A user of Habr told how he hacked Wi-Fi in Sapsan and gained access to passenger data. In Russian Railways deny everything

He managed to do it in one trip from boredom due to lack of internet.

Updated November 18 at 17:16: Russian Railways told TASS that on the servers of the Sapsana infotainment system there are no personal data of passengers. The company promised to conduct an investigation.

The user of “Habr” under the pseudonym keklick1337 told how he hacked Wi-Fi in “Sapsan” while traveling from St. Petersburg to Moscow. As it turned out, the server of the high-speed train stores information about all current and past flights.

Hacking Wi-Fi from boredom

Keklick1337 said that he was traveling to Moscow from the ZeroNights information security conference, which did not have “interesting tasks”. He was quickly bored with reading a book, and he decided to work. But on the way, he often caught only 2G-Internet, which was not enough, even to connect to mail.

I decided to connect to the local Sapsana Wi-Fi. I did it for the first time! Well, he asked me to enter the car number, places and the last 4 digits of the passport for authorization, and here I was already a little interested in what I can do with this Sapsan grid, but all the same, the pentest tasks for work were in priority.

Due to a poor connection, the user did not work and was going to return to the book, but tried to hack the Peregrine Falcon. He noted that since authorization in Wi-Fi requires entering the passport numbers and the number of the seat with the car, the train stores data on all passengers.

The user decided to find out how difficult it is to access it. It turned out that for this it’s enough to scan the network and use a couple of public exploits.

How did the hack

First, Keklick1337 scanned the Sapsan network using the nmap utility with the -v -A options. He discovered many services with open ports and noted that such a “hack” took 20 minutes – and that’s because the Sapsan server was buggy.

Only a part of open ports in the Sapsana network 
Screenshot of the Habr user Keklick1337

The user decided to go to each service individually. Soon, he realized that in Sapsan everything works on one server on which Docker is installed – an environment for managing and deploying container applications.

After that, Keklick1337 went to cAdvisor, a utility for monitoring resources, and was surprised at the performance. Server RAM was 96% loaded – probably because of this it was buggy.

The user examined the contents of the containers and, using public exploits, ended up in the file system. He explained that Sapsan has simple passwords set, and ssh allows you to access Root.

Information on all passengers of the current and past flights was found in the database on the Sapsana disk. In addition, there was a VPN in the Russian Railways network. However, most of all the user was surprised that the company did not buy an encryption certificate for HTTPS, but used the free Let’s Encrypt.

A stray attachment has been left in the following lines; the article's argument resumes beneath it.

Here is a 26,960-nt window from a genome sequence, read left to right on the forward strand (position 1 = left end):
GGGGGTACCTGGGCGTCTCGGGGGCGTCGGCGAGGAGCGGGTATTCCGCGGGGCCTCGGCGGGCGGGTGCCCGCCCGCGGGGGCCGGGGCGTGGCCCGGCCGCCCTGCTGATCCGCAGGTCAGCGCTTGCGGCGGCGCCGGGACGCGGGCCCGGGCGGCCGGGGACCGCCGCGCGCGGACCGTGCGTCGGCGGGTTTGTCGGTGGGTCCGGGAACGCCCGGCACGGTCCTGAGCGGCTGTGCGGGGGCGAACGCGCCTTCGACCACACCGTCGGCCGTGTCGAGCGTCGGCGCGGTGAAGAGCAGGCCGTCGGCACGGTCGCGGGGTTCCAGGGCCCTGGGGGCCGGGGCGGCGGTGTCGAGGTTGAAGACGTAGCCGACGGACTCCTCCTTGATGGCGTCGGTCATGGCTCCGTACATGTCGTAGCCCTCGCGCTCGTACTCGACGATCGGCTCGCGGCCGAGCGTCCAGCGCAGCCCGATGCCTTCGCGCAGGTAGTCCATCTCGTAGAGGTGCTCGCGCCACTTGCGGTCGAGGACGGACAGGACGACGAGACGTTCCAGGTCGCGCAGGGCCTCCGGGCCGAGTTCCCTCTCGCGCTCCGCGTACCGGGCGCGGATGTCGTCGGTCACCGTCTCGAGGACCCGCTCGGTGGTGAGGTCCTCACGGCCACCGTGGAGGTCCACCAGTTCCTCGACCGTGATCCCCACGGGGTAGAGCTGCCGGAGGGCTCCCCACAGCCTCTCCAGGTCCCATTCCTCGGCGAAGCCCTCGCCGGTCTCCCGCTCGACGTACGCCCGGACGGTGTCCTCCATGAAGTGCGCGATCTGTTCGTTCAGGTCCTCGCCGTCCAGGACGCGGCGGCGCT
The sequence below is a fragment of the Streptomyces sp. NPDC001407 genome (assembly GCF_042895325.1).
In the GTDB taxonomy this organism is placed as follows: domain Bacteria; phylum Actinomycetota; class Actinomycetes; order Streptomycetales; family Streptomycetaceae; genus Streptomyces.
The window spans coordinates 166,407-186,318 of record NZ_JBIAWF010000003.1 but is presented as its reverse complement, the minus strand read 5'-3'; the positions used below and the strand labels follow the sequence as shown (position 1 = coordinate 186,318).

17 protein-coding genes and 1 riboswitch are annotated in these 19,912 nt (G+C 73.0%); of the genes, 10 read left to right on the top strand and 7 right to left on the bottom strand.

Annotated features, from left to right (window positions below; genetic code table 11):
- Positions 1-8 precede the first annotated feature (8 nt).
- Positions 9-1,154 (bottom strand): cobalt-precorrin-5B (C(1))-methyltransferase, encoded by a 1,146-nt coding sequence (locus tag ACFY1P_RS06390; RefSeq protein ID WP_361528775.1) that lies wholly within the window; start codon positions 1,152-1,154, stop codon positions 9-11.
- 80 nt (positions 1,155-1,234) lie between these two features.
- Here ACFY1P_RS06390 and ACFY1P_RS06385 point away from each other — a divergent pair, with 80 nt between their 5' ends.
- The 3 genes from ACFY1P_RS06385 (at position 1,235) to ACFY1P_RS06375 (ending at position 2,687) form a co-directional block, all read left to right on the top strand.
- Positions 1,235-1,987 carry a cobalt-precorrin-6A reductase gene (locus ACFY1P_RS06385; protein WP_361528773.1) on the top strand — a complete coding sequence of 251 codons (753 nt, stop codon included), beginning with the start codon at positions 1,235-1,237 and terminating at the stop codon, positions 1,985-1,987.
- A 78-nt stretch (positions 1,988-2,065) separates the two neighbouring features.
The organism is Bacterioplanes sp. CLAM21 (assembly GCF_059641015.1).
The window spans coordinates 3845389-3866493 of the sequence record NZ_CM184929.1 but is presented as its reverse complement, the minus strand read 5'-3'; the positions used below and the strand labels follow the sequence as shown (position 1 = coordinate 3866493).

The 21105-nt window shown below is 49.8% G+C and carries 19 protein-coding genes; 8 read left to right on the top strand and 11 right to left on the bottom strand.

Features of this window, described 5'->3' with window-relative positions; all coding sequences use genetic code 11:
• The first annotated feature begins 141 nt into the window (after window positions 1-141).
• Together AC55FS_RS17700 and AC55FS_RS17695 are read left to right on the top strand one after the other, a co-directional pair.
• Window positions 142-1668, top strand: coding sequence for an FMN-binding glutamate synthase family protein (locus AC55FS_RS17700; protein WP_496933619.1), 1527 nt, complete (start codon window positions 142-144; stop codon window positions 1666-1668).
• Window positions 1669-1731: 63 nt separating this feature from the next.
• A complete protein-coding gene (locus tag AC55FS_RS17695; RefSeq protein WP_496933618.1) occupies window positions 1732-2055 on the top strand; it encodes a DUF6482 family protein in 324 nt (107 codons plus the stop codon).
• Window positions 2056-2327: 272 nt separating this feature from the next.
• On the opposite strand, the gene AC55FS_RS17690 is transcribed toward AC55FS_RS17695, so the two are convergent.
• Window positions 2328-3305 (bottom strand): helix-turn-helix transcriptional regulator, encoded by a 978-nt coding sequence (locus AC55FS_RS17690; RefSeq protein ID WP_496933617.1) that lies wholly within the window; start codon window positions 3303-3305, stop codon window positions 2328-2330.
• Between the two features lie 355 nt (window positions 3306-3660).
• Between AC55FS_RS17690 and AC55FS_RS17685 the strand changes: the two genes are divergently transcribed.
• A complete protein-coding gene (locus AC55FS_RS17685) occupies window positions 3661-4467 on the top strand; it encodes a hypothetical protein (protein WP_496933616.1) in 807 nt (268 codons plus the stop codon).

Keklick1337 came to the conclusion that in the “Peregrine Falcon” everything is set up “terribly.” According to him, everywhere they use the same passwords, and the data is stored in text documents.

The user has not published authorization data that is the same for all Sapsans. He explained that several years ago he had already applied to Russian Railways with vulnerability, but he was not paid remuneration and simply corrected the mistake.

Keklick1337 called on the company to fix the vulnerabilities and promised to check them again after a couple of months. At the same time, he reminded all Peregrine Falcon passengers that their data was at risk.

Everyone who is connected to their Wi-Fi is prone to traffic sniffing. Since everything goes through their proxies, you can easily collect HTTP traffic, but if you try a little, then [encrypted] HTTPS (verified). It is not difficult to get access to the data of the passengers of the flight, and it takes 20 minutes on their strength.

The editors of asked RZD for a comment, but did not receive a response. The TASS company said that it will conduct an investigation after the statement of the Habr user about hacking the Sapsana system. The carrier clarified that the personal data of passengers are not stored on the servers of the multimedia portal.

For authorization in the system, the user must enter only the last four characters of the document for which the ticket was purchased, as well as the carriage and seat number. This data is not personal, in accordance with the current legislation of the Russian Federation, and is stored on the IRS server for no more than one day. The IRS server is not connected to the internal network of Russian Railways or other internal management services on the train, it is designed exclusively for entertainment and information topics and does not store any confidential customer data

Russian Railways press service

Back to top button